Matt Bai’s Political World
Tired of winning yet? You’re not alone.
Matt Bai, National Political Columnist April 5, 2018
Yahoo News photo Illustration; photos: AP, Getty
These should be President Trump’s best days in office. The tax bill that marked his first (and only) real legislative achievement has grown more popular in recent weeks. His blowhard rhetoric toward North Korea appears to have yielded a rare diplomatic opening. He’s revived a couple of his most resonant campaign themes, slapping tariffs on China and threatening to send soldiers to patrol the southern border.
And yet, Trump’s approval ratings seem barely to have budged. According to a series of polls in the last few weeks (leaving aside a single conservative-leaning outlier), four in 10 Americans, give or take, are happy with his presidency.
How can this be?
Trump loyalists will point out that his ratings are several points higher than his all-time low, and that no less revered a president than Ronald Reagan was in the same ballpark at this time in his presidency. But Reagan was battling a prolonged recession; Trump should be riding a wave of recovery.
No, a Trump Malaise descends on the country, and it can only be about one thing, as the president himself surely understands. After all, he warned us it would happen, and now his prophecy has come to pass.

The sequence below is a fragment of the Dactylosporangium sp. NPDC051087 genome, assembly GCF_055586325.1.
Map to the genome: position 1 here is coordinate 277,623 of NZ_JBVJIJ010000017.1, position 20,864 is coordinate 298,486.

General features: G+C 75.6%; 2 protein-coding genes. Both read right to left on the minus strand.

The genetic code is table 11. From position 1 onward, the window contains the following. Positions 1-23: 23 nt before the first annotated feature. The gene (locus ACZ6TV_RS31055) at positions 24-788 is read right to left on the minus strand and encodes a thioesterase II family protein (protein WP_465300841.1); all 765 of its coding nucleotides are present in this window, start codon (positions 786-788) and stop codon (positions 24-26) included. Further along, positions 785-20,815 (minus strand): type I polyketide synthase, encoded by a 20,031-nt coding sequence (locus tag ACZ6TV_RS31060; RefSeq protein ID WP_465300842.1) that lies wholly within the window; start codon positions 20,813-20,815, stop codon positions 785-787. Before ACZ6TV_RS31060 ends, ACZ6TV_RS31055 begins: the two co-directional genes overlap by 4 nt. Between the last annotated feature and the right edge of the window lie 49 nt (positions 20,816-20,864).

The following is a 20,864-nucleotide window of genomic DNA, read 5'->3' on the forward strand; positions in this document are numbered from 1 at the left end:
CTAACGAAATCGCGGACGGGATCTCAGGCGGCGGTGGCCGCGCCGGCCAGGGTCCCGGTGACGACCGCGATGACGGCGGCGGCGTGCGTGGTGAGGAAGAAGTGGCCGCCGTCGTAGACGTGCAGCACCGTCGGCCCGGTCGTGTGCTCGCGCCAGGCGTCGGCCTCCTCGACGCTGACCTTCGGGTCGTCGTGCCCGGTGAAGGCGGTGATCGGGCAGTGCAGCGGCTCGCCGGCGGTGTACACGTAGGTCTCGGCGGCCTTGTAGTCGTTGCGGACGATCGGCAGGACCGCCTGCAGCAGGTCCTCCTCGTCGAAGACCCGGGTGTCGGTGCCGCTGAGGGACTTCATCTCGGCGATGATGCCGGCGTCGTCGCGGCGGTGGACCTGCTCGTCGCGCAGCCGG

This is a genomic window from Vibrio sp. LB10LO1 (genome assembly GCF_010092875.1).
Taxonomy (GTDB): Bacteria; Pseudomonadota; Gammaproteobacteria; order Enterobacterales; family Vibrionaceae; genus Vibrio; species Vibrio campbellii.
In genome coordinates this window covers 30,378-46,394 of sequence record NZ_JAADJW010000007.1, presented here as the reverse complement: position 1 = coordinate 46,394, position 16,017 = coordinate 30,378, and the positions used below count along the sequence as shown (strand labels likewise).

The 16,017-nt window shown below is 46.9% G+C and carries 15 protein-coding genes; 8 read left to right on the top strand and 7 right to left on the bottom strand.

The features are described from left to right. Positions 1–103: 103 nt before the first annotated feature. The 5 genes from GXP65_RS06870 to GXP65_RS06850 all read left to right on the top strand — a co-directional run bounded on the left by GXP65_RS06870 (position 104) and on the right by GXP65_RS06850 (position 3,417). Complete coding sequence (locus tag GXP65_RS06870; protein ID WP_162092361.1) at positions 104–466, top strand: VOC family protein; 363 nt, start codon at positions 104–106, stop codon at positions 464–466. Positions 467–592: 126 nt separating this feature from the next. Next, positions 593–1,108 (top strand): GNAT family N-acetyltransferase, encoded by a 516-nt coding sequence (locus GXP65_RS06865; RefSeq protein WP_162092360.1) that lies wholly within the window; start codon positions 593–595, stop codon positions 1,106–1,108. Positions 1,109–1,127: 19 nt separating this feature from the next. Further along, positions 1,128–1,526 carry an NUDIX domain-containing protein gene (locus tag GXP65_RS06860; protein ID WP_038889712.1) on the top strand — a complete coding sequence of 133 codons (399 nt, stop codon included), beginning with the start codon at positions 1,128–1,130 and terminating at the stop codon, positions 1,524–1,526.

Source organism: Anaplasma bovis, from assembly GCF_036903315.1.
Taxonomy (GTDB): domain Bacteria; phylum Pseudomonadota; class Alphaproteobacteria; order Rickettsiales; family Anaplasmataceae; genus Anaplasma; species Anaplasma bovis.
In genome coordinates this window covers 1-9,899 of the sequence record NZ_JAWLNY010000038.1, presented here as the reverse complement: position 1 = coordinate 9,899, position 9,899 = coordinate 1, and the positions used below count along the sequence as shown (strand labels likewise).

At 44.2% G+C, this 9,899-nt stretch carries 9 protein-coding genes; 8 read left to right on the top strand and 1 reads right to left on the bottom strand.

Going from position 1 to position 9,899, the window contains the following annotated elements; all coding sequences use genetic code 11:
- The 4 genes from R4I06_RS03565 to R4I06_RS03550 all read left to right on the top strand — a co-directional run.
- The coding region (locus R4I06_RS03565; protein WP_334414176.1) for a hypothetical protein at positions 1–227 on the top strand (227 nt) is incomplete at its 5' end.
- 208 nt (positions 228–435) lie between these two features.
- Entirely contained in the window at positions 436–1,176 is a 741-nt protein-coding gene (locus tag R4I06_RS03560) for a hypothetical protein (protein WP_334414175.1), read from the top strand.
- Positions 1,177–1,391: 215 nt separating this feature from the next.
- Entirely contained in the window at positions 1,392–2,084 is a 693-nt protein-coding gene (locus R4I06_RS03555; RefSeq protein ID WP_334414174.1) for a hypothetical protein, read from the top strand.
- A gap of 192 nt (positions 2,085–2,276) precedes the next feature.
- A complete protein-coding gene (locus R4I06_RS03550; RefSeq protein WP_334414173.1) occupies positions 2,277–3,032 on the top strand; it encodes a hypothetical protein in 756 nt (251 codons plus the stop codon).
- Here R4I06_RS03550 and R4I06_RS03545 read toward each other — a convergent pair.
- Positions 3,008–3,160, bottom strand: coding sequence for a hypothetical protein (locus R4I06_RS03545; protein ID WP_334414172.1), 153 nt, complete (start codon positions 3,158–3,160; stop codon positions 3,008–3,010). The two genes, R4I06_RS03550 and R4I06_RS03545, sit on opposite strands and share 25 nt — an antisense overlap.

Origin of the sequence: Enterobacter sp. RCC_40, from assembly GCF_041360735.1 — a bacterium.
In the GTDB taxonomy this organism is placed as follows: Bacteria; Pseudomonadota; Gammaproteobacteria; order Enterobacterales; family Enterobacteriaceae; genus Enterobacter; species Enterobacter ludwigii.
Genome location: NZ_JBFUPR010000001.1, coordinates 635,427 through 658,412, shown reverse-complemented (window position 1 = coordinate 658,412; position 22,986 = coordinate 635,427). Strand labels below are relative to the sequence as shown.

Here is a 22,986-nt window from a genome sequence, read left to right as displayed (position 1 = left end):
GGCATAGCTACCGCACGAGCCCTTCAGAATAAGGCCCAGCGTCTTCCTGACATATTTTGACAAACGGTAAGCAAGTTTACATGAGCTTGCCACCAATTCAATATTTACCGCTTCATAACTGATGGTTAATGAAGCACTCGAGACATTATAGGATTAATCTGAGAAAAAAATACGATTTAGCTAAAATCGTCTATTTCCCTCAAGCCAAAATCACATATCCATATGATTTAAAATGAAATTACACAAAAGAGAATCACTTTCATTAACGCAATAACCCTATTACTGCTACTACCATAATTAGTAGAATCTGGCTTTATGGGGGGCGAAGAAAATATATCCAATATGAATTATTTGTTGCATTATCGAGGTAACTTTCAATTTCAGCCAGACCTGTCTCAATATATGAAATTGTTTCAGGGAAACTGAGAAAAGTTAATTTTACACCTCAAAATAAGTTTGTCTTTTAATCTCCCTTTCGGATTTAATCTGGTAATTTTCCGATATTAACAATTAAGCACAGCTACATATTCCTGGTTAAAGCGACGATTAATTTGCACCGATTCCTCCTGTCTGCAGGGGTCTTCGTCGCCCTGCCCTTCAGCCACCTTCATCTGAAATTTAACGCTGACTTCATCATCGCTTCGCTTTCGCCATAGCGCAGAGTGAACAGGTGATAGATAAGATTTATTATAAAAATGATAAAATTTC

We’re tired of winning already.
We laughed at the oracle when he made this prediction. But we didn’t really hear him.
When Trump first started appearing on our television screens as a candidate, sometimes for hours at a time without paying a dollar for the privilege or being interrupted by any pesky interviewers, America was beset by pessimism.
For decades, we had watched as automation and the rise of foreign manufacturers decimated our industries and hollowed out whole communities. We had seen America’s preeminent role as a superpower shaken by rivals with nuclear ambitions and by zealots living in caves.
“Win the future” had been one of President Obama’s hundred slogans — for about 10 minutes, anyway. The truth was we were fighting the future to a draw, at best, and everybody knew it.
And then along came Trump, like a real-life Music Man with a truckload of fetching red hats. If he became president, Trump said, America would all of a sudden start winning again. Our rural areas and small cities would bounce back. Our borders would be safe. Our government would work for everyone.
There was just one catch. We’d win so much, Trump said, that we’d eventually grow tired of winning. He knew what he was talking about. Because Trump had been winning all his life.
He was born a winner, with a dad who made a small fortune in real estate.
He gambled that fortune on big-city skyscrapers and faux-classic casinos and exclusive golf courses the color of money, and he won again and again, if you don’t count a couple of nettlesome bankruptcies and a huge payout to victims of his scam university. (And, you know, the frozen steaks.)
So Trump understood how empty winning can be. How you think it’s going to soothe all your demons and wipe away all your cares, how you assume that once your team finally wins the championship you will wake up every morning with a smile on your face, but in the end it just leads to a void of disappointment and self-doubt.